I now have phone/Tasker-controlled home automation


This week my Tasker obsession came full circle, as the final piece in controlling everything I own through that $7 app was put in place: Home automation. I was originally planning on saving the details for the review I’m doing soon of the equipment involved, but since I already teased it in my lock screen article earlier, I might as well give you some early details.

I’ve been fascinated by home automation for a while, but never really gotten that much into it myself as it’s always seemed like something you pay a lot of money to build into your house when you actually build your house, not an accessory you slap on afterwards. When I stumbled across Telldus‘ products through a YouTube video a couple of weeks back, I therefore almost fell off my chair when I realized that the parts needed to do what I needed was right under my nose. Seriously, there are two different stores that sell the necessary equipment a kilometer from where I live. Sometimes, ignorance isn’t bliss.

Apparently, home automation is quite easy these days. $30 at the local store here in Norway gets you a Nexa starter kit with three wall socket receivers and a “dumb” remote control that can turn those sockets on or off. There are different type of socket adapters, dimmers, wireless switches, weather stations, and all sorts of fun equipment that works with each other. There are different starter kits that come with normal remotes, as well as some more advanced remotes that add timer functionality.

This equipment also happens to work with the Tellstick product series, which can best be described as a series of home automation bridges. A Tellstick bridges the gap between the “dumb” equipment and the web, computer, and so on. Two of the Tellstick receivers are designed to work with a computer (that needs to be on), while the one I have, the Tellstick Net, plugs right into a router and doesn’t need a running computer. Prices start at about $100 for the cheapest PC-dependent model. It then sits there and translates commands received through the Telldus Live! service (or computer software if it’s either of the two computer-dependent models) into the 433.92MHz signals used by a lot of home automation equipment. Telldus only makes the Tellstick bridge, which is designed to work with equipment from a number of other manufacturers, so it doesn’t lock you down to a specific system.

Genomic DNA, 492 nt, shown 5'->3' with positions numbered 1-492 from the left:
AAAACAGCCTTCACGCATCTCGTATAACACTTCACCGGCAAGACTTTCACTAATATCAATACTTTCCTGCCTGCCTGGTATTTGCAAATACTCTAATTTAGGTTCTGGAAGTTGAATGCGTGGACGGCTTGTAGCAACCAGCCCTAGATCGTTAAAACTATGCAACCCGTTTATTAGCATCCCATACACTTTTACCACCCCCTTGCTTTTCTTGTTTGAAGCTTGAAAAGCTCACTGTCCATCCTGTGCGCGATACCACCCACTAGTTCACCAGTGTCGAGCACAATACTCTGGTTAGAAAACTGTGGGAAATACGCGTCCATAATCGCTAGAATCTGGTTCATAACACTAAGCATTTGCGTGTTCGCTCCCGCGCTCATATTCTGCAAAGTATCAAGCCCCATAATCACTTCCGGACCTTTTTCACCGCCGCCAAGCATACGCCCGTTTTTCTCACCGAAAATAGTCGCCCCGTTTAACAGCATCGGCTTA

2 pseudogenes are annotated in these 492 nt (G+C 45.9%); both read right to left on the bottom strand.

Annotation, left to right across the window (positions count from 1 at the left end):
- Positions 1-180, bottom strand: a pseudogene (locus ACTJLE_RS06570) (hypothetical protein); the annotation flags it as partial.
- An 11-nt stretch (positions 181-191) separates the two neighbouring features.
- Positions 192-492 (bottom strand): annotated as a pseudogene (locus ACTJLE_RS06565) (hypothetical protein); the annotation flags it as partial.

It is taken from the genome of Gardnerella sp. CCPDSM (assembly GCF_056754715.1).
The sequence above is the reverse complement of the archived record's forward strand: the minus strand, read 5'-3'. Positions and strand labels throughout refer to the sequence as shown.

The mobile device side of this comes in form of a few different apps. On iOS, there’s an official app and at least one third party app that I’m aware of. On Android, there’s only a third party app, RemoteStick, but in return, it comes with a Tasker/Locale plugin as part of the app. RemoteStick uses the Telldus Live! API to access the Tellstick Net I have at home, giving my either direct access to it through the app, or allowing Tasker to control the registered equipment. Long story short, my desk lamp is now a selectable action in Tasker on my phone.

Since it all ties in with Tasker, that allows me to use it with all of Tasker’s existing features. I have a pop-up settings dialog made with Tasker’s scene feature, and that now has buttons for controlling lights. Screen brightness, phone LED light, and home lighting all controllable from the same screen – seems appropriate. If I want a lamp to turn off when I leave the house, I simply add a lamp off action to my existing outside profile, and it’s a done deal. It works over any network connection, so I can be miles away from home and still control what I need. If I want tea in the morning, I can prepare the water boiler before bed, and then set it to turn on as part of my sleep mode’s exit task in the morning. The video demonstration above simply shows my Tasker-based voice assistant, Nelly, controlling the system with voice control. I’ve also ordered a few temperature sensors that should work with the system, which will hopefully allow me to receive data as well.

There will be a full review of the Tellstick Net in the near future, but so far I’m extremely impressed. Once you have a Tellstick to act as the bridge, the cost of expanding the system is much lower than anything I could ever have imagined. That coupled with the fact that it just works makes this a great way to enhance your home. For me, the ability to flick the unlock ring on my lock screen upwards and have the light in the room turn on at night just makes me smile from ear to ear, as it’s at that point I realize that coming generations won’t understand the meaning of smashing your toe into furniture at night.

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Andreas Ødegård

Andreas Ødegård is more interested in aftermarket (and user created) software and hardware than chasing the latest gadgets and tends to stick with his choice of device for a long time as a result of that. After a five year break from writing, he's back to share this view with the world once again.